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Friends of the S.S. United States Send Out a Last S.O.S (nytimes.com)
26 points by rswier on Oct 9, 2015 | hide | past | favorite | 13 comments



I thought the ship had been saved when the current nonprofit bought her. Apparently not.

Although the interiors were stripped long ago to remove asbestos, the power plants are in reasonably good shape.

The S.S. United States was the fastest transatlantic liner ever built - England to US in about 3 1/2 days. She was built with some Government funding with the potential to be used as a troop carrier. This included warship-like features, such as more bulkheads and watertight doors than most passenger ships, heavy fireproofing (no wood except the piano and the butcher's block), multiple engine rooms, and a warship-like hull and propulsion plant. If the US needed to get an army somewhere in a hurry, the ship was ready.

That's why conversion to a cruise ship didn't work out. Norwegian Lines considered it. But cruise ships today look like Vegas hotels built on barges, with huge interior open spaces, swimming pools, water slides, casinos, shopping malls, etc. The SS United States was built for speed and survivability, not recreation.


A boat is "a hole in the water, into which you throw money", so a big boat is a big hole in which you throw lots of money.

I don't know this ship, but given that it was built around 1950, chances are that the builders used asbestos for isolation.

That means that, even if the ship were new, it would cost millions to make it suitable for almost any use.

For an example, see https://en.m.wikipedia.org/wiki/SS_Rotterdam. The English page doesn't say it, but restoration of that ship to its original state cost over €100M.


The asbestos was stripped in the '90s, so that problem has gone. I'm quite sure there are all kinds of other nasties there though.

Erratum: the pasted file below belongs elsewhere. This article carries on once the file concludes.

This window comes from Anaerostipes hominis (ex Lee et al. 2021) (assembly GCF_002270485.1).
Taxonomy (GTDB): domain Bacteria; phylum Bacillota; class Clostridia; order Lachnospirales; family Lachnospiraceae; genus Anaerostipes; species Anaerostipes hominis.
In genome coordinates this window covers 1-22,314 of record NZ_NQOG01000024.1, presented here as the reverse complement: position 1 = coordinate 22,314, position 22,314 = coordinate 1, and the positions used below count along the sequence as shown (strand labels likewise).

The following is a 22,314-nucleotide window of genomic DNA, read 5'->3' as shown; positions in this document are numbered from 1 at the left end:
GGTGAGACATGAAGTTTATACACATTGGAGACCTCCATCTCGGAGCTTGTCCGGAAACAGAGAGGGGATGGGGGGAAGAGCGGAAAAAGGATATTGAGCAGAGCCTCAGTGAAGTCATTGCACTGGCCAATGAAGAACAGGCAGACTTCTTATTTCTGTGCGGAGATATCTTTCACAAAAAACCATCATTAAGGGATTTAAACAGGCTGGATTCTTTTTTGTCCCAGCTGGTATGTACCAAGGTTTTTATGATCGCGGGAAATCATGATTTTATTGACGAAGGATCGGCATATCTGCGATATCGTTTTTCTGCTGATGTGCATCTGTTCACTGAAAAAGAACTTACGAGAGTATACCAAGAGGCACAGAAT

Maybe Paul Allen will get involved. He likes large boats and has the capital to finance a refurbishment.


> "In the 1990s, she was towed to Ukraine to be stripped of asbestos."


Perhaps Donald Trump could make it his presidential yacht.

I find such ships fascinating, but also sad in that many of them are floating superfund cleanup sites. Restoring one is something a billionaire might do on a whim but since such ships became impractical commercially, their eventual fate was decided.


Heh, before seeing the (nytimes.com) and clicking through to RTFA, I half expected this to be an over-the-top, hyperbole filled article about NSA surveillance or draconian copyright law.


I thought it was going to be an article complaining about the US Navy's tendency to give up cool names in favour of naming ships after politicians who voted to give more money to the Navy, but I was thinking of the USS America. (Which was, I believe, the proposed name for one of the new Ford-class carriers until they decided to name it after a politician and stick the "USS America" label on a lesser ship.)


It is frustrating that this beautiful ship is relatively unknown considering the fascination with all things Titanic. http://www.ssusc.org/ Surely Bill Gates or Jeff Bezos could free up a few million from petty cash.


I live in South Philadelphia and have to look at this eyesore all the time.

Bill and Jeff should spend the money on helping the sick and the starving and skip the boat.

Philadelphia should invest in things that make the waterfront more accessible and encourage a recovery of the natural flora and fauna.


It's quite strange to say that private individuals should spend their personal money on social causes instead of whatever projects they prefer, while the city should spend taxpayers' money on your pet beautification and ecology projects.


You think it's contradictory to say that private individuals and cities should both fund public-benefit causes?

Come on, man. That's not even coherent. If you get mad when people tell other people how to spend their money, just say so.


Nice strawman. Let me explain like you're five:

A) Waterfront improvements are somewhat more socially important than saving the ship. But helping the sick and starving is massively more socially important than both.

B) Public bodies such as the city of Philadelphia have a much stronger obligation to focus on socially important causes than do private citizens.

C) However, frankrizzo was imposing a much stronger condition on private citizens ("no ship while the sick and starving are suffering!") than on the city ("let's make the waterfront prettier!" "but what about the sick and starving?" "sssh, don't worry about that"). This violates either A or B. Since A and B are commonly held beliefs, C is strange.


What I find incoherent is the OP's implication that saving a historic icon means neglecting the sick and starving. I suppose the Eiffel tower should also be left to rust away.




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